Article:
File Photo: Members of the Nigerian militant group Boko Haram. (Agence France-Presse)
Suspected Boko Haram gunmen have kidnapped 40 boys and young men in a remote village in northeast Nigerian Borno state on New Year's Eve, residents who fled the isolated settlement said on Saturday.
Scores of Boko Haram militants stormed the Malari village around 8:00 pm (1900 GMT) and whisked away the males, aged between 10 and 23, into the nearby Sambisa forest, believed to be one of the Islamists' major bases.
The news of the abductions came out only days later, after residents who fled the village arrived in the state capital Maiduguri late on Friday.
"They came in pick-up trucks armed with guns and gathered all the men in the village outside the home of the village chief where they preached to us before singling out 40 of our boys and taking them away," Bulama Muhammad told AFP
Malari village lies 20 kilometres (12.5 miles) from the Sambisa forest and close to the town of Gwoza, which the militants captured last June declaring it part of their caliphate.
"My two sons and three nephews were among those taken away by the Boko Haram gunmen and we believe they are going to use them as conscripts," Muhammad said.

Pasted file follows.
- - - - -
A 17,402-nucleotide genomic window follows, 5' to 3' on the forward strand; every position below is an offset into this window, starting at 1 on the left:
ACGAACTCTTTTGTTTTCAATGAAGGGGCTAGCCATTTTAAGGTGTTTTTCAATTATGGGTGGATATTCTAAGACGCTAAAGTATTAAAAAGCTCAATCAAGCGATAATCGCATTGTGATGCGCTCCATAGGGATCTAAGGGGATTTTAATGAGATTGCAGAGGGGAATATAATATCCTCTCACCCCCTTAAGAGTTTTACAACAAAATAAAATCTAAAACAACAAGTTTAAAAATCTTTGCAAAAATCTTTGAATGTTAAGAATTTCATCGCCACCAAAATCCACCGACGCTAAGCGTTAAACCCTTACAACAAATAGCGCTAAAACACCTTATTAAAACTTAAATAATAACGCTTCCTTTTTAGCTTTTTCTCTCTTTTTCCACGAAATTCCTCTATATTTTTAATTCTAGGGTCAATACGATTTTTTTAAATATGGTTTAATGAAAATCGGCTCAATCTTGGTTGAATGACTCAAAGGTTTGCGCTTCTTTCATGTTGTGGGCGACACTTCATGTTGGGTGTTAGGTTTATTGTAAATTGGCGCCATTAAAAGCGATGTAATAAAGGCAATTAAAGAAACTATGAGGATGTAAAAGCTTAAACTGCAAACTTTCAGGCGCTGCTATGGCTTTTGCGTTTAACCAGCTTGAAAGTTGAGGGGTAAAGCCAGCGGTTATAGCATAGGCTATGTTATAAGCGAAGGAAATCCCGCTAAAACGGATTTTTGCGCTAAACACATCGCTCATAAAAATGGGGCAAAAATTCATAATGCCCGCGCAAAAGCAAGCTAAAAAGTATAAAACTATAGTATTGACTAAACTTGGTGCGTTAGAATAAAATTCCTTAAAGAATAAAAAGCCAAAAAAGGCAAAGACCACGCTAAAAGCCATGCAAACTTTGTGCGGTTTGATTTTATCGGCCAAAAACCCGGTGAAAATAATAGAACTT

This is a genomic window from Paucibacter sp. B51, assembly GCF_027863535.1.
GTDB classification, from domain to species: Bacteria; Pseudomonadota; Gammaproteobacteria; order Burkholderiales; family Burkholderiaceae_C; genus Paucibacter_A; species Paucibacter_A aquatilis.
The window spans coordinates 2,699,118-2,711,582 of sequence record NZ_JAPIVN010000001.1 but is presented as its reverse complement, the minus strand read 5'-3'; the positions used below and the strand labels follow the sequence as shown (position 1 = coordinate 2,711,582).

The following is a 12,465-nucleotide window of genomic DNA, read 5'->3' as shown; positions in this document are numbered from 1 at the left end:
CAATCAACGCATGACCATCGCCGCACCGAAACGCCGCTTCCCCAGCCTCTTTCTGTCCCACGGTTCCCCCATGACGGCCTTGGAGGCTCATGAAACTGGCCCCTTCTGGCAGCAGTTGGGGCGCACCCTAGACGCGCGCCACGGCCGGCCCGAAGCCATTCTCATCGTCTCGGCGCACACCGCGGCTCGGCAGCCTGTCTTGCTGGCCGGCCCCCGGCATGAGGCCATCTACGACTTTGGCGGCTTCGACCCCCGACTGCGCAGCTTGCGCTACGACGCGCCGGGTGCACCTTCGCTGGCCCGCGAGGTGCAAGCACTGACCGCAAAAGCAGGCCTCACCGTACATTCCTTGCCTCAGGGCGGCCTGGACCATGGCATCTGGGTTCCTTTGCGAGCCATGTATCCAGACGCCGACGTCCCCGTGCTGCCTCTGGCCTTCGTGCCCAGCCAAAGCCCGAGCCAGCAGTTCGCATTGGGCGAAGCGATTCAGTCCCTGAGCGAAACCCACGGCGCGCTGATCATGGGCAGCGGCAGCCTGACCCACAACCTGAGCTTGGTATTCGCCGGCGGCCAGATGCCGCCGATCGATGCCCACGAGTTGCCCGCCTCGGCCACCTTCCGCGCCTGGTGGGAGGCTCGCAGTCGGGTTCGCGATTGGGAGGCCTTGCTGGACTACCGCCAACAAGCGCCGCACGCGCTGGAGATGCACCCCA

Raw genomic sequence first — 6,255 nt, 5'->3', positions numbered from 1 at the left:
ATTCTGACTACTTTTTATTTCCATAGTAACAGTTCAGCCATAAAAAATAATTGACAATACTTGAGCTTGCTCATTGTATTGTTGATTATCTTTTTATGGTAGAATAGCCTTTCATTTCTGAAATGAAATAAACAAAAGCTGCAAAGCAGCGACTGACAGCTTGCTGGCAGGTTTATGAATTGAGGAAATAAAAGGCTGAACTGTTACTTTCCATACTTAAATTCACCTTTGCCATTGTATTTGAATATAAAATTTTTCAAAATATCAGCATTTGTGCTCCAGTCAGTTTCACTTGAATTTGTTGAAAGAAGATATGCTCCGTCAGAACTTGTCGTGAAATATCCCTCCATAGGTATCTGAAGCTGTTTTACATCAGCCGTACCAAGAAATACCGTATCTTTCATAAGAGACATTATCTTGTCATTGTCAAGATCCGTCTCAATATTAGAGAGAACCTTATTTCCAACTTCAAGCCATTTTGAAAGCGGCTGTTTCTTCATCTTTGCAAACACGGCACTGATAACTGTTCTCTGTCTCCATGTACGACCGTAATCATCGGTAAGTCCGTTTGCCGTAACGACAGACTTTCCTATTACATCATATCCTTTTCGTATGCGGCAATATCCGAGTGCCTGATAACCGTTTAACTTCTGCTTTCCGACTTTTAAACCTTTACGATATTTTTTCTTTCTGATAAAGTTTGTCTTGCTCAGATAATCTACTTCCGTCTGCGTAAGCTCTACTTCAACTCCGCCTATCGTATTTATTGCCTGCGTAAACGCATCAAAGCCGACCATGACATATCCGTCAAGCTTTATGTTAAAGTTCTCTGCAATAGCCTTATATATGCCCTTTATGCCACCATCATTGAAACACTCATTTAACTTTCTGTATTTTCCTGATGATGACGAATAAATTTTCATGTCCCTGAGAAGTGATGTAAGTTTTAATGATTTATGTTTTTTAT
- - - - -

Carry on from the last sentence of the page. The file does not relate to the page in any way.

'We could be the next target'
"When we heard of the kidnap of 40 boys in Malari by Boko Haram we decided to leave because we could be the next target," said Alaramma Babagoni, who fled from the nearby village of Mulgwi.
"Boko Haram has been abducting young men from villages in the area because we are close to their stronghold in Sambisa forest," he said.
There was no immediate comment on the incident from the military in Maiduguri.
Residents of Malari and nearby villages fled, fearing further attacks and abductions.
Boko Haram has recently been seizing young men during raids on area villages to use as foot soldiers in its uprising aimed at establishing an Islamic state in northern Nigeria, residents said.
Suspected Boko Haram gunmen launched a deadly raid Tuesday on Kautikari village near Chibok, torched several buildings and killed as many as 15 people, according to witnesses.
There was no toll available from an official source on the raid.
Boko Haram is still holding in captivity more than 200 schoolgirls it abducted from their school in Chibok in Borno state last April.
The abduction drew worldwide condemnation, after which President Goodluck Jonathan vowed to secure the area, including by deploying more troops. But the promised troop numbers have failed to materialise, often leaving residents to rely entirely on vigilantes for protection.
The Islamists are believed to control large swathes of territory in Borno as well as several towns and villages in two other northeastern states, Adamawa and Yobe.
Boko Haram's five-year uprising in Nigeria has claimed more than 13,000 lives and has seen dozens of people, including women and children, kidnapped by the Islamists.